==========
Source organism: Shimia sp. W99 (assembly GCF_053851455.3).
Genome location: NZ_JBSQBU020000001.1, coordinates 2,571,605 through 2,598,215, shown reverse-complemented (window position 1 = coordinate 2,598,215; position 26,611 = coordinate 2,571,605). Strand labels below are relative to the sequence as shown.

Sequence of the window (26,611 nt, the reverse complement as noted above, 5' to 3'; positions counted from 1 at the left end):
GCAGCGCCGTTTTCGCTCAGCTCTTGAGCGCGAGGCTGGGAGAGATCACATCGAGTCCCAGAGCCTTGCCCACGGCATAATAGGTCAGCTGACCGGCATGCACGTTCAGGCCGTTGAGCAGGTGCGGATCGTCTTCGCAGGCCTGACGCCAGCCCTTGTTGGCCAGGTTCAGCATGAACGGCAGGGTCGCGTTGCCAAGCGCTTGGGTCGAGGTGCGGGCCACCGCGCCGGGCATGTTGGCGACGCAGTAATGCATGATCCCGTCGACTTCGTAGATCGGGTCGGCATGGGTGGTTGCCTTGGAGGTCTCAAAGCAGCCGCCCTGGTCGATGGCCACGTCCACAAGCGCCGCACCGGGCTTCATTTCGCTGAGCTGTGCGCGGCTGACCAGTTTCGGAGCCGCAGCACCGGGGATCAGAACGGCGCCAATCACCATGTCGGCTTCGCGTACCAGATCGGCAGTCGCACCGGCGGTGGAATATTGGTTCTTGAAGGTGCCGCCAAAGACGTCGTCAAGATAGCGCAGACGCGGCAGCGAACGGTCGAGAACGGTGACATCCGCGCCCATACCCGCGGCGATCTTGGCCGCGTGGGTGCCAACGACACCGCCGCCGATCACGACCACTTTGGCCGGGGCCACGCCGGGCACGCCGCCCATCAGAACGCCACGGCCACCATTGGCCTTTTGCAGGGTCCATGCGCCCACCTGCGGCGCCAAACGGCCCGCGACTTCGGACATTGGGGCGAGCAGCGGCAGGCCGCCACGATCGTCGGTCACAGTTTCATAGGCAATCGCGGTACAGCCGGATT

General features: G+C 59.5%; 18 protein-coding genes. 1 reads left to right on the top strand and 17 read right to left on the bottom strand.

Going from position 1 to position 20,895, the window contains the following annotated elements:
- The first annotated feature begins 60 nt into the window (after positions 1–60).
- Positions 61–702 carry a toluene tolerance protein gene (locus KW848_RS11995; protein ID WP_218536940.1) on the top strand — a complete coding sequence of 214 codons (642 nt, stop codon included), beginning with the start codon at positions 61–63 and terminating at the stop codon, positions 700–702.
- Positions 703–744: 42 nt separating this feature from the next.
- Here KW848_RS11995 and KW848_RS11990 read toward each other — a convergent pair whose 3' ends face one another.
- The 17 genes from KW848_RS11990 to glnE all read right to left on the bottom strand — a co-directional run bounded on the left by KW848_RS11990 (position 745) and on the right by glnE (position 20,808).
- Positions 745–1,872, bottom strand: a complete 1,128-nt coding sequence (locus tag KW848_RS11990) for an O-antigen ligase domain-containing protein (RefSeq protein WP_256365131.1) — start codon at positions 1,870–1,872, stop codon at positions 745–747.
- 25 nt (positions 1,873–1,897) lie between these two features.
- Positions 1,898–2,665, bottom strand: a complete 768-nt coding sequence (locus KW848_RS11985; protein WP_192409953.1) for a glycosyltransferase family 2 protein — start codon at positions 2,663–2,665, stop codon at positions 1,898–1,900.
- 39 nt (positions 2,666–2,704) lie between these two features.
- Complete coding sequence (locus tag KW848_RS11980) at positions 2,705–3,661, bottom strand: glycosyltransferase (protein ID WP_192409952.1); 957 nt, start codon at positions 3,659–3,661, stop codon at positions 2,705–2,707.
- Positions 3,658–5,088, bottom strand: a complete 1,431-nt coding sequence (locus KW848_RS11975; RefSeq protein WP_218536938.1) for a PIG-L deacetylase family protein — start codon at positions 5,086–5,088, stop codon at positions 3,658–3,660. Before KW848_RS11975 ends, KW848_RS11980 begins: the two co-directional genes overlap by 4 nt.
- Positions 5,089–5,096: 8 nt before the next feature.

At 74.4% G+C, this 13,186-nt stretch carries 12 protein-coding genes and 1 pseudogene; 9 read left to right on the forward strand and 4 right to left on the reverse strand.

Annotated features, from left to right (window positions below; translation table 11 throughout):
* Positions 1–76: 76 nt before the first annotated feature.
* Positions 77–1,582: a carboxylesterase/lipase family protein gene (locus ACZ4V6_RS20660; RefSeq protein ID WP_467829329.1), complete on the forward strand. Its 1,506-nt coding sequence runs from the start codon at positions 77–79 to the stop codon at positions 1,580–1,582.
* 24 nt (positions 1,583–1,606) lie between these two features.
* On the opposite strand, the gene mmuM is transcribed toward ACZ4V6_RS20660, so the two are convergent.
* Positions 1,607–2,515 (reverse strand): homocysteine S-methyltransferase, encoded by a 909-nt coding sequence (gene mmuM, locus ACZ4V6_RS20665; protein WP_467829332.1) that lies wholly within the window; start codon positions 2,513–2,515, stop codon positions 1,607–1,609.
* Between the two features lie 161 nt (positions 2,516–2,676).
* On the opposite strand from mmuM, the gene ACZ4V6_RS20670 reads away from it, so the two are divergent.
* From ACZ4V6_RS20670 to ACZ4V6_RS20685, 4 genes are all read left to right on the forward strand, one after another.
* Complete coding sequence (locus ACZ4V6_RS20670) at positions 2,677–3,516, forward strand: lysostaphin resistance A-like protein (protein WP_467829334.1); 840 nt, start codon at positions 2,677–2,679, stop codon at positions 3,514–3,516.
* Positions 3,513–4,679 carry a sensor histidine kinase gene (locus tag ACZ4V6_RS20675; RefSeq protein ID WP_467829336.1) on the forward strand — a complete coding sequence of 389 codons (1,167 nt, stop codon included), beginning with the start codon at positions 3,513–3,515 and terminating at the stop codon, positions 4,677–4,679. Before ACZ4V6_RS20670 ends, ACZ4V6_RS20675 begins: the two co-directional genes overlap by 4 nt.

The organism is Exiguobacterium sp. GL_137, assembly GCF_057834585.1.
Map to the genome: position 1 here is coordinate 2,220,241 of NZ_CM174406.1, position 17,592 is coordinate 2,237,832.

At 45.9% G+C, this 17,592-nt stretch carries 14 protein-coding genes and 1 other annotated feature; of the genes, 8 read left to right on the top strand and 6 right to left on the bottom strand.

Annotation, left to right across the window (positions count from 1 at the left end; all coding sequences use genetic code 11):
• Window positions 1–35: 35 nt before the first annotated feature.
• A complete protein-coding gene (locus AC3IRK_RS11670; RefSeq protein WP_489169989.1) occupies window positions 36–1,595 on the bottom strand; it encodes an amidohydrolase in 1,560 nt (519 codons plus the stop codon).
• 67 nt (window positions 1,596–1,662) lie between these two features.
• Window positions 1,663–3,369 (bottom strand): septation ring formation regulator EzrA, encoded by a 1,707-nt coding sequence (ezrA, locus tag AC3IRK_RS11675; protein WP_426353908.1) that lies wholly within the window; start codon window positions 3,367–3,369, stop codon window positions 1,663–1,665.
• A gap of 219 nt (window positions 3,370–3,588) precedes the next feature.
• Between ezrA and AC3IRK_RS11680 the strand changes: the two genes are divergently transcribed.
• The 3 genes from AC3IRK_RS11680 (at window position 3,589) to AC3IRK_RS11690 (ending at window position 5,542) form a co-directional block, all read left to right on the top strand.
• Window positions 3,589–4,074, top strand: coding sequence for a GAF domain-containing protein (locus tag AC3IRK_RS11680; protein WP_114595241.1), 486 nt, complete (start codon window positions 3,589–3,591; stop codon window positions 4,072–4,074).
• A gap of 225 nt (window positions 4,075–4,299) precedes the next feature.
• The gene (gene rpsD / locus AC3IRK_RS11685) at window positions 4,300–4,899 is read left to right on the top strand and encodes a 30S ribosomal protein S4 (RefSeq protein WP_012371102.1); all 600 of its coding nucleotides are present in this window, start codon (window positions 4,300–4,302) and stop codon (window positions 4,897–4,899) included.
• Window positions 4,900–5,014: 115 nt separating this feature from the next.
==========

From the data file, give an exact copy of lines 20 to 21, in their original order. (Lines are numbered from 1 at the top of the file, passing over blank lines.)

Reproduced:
Annotated features, from left to right (window positions below; translation table 11 throughout):
* Positions 1–76: 76 nt before the first annotated feature.